What are grecian windflowers?
Greece is known for its flowers. There are many different types of flowers which have been cultivated throughout history. Some of these include: roses, tulips, lilies, pansies and others. These flowers were all originally wild plants but they have been domesticated through selective breeding techniques.
The word “greece” comes from the Greek words “geo-” meaning earth or soil and “-felia”- which means flower.
So what do you call the flowers that are produced on the Earth’s surface?
You could say they’re called “earth flowers”.
So, if you want to grow a flower on your garden plot, then it would be best to grow them in a location where there is plenty of sunlight. That way the flowers will bloom and produce their fruit.
There are several varieties of gregorian windflowers which vary greatly in color, shape and size. They range from small white blooms with red centers to large purple blossoms with yellow centers. Each type has its own unique characteristics such as:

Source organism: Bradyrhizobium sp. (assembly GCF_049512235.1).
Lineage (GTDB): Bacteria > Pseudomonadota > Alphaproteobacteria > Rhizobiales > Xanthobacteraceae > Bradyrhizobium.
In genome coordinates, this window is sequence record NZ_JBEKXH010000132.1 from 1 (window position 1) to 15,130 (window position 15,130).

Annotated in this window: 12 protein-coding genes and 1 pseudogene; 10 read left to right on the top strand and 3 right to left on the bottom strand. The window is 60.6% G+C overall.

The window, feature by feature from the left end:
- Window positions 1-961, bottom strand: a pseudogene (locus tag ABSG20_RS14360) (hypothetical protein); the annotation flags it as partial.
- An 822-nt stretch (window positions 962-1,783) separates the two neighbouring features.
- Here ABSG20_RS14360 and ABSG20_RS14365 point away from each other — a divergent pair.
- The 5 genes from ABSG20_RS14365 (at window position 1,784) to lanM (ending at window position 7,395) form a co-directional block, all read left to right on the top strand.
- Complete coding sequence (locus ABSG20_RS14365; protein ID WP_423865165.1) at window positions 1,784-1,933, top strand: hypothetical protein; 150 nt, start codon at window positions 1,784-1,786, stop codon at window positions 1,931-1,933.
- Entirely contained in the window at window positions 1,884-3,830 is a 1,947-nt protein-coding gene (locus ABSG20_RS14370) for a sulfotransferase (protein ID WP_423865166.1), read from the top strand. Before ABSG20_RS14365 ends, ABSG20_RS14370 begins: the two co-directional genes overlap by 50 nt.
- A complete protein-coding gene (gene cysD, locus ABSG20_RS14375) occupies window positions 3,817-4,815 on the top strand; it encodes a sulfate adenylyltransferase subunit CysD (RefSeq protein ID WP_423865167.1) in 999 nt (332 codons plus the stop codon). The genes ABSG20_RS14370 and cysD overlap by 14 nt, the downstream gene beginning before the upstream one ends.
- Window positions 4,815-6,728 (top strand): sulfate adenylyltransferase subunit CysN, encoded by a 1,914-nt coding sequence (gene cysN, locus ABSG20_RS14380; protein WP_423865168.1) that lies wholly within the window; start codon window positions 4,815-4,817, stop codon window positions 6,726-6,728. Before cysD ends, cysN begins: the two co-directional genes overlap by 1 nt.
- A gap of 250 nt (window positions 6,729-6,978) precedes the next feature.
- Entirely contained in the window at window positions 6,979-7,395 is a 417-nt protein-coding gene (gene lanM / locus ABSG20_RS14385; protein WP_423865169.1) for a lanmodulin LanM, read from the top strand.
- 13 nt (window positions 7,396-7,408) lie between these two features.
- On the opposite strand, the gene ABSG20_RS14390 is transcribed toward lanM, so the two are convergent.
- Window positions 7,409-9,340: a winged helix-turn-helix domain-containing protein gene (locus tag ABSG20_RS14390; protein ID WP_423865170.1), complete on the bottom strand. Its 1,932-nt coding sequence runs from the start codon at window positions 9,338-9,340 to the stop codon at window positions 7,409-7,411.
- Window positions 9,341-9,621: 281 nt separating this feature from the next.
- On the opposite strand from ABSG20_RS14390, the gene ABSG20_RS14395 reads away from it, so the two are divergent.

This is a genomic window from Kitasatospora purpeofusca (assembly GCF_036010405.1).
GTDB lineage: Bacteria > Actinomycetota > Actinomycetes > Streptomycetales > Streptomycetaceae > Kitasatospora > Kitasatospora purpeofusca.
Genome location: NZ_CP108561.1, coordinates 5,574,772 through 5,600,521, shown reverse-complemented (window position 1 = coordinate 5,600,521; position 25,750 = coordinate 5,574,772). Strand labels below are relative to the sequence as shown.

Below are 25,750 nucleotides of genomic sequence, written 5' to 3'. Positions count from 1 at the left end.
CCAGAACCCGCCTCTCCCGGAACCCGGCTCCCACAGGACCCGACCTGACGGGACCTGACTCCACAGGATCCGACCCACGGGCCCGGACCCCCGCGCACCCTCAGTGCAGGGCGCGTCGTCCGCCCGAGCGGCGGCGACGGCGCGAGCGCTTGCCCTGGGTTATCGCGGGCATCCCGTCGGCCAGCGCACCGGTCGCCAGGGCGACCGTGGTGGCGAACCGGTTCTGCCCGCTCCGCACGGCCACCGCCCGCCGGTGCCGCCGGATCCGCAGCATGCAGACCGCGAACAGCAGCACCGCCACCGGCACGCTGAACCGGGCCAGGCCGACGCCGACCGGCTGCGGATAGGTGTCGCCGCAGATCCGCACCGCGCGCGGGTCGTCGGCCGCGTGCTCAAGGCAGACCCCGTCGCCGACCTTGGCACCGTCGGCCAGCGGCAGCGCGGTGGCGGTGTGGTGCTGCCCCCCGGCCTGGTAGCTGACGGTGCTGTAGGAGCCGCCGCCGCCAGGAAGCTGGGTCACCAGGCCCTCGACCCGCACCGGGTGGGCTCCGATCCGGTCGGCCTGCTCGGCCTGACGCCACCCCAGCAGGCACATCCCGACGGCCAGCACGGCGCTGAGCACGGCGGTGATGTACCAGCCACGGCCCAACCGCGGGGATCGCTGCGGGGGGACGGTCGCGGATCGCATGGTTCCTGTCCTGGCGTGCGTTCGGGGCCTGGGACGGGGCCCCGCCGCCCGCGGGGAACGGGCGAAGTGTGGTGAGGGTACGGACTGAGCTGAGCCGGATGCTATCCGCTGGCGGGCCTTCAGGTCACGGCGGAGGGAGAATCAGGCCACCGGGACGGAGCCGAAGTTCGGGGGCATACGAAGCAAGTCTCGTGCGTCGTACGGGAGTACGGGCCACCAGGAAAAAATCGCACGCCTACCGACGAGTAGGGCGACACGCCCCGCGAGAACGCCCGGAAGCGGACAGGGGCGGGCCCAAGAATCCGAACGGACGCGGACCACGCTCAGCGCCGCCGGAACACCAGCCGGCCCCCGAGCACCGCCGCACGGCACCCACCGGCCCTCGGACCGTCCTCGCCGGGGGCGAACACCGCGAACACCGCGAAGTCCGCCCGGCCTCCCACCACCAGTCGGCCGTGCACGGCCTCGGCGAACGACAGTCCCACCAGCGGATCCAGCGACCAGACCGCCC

• The most common variety is the anemone (Anemone) which produces tiny white flowers with pink centers.
• Another common variety is the Italian windflower (Anemone) which produces medium sized flowers which come in shades of white and pink.
• The pasque flower (Anemone) has a range of small to large white blossoms with red stripes at the base of each petal.
Gregorian windflowers can be found in most horticulture nurseries.
Sources & references used in this article:
A nemone blanda (Schott & Kotschy) on graveyards at Stuttgart: Reasons for its spread by M Richter – matthias_richter.beepworld.de
Southern shade: A plant selection guide by J Kellum – 2008 – books.google.com
Taylor’s guide to growing North America’s favorite plants: proven perennials, annuals, flowering trees, shrubs, & vines for every garden by B Ellis – 2000 – books.google.com
Seventh catalog of the vascular plants of Ohio by TS Cooperrider, A Cusick, JT Kartesz – 2001 – books.google.com
Your Midwest Garden: An Owner’s Manual by AM Armitage – 2011 – Timber Press
Are your hands clean? Pollen retention on the human hand after washing by J Riggenbach – 2013 – books.google.com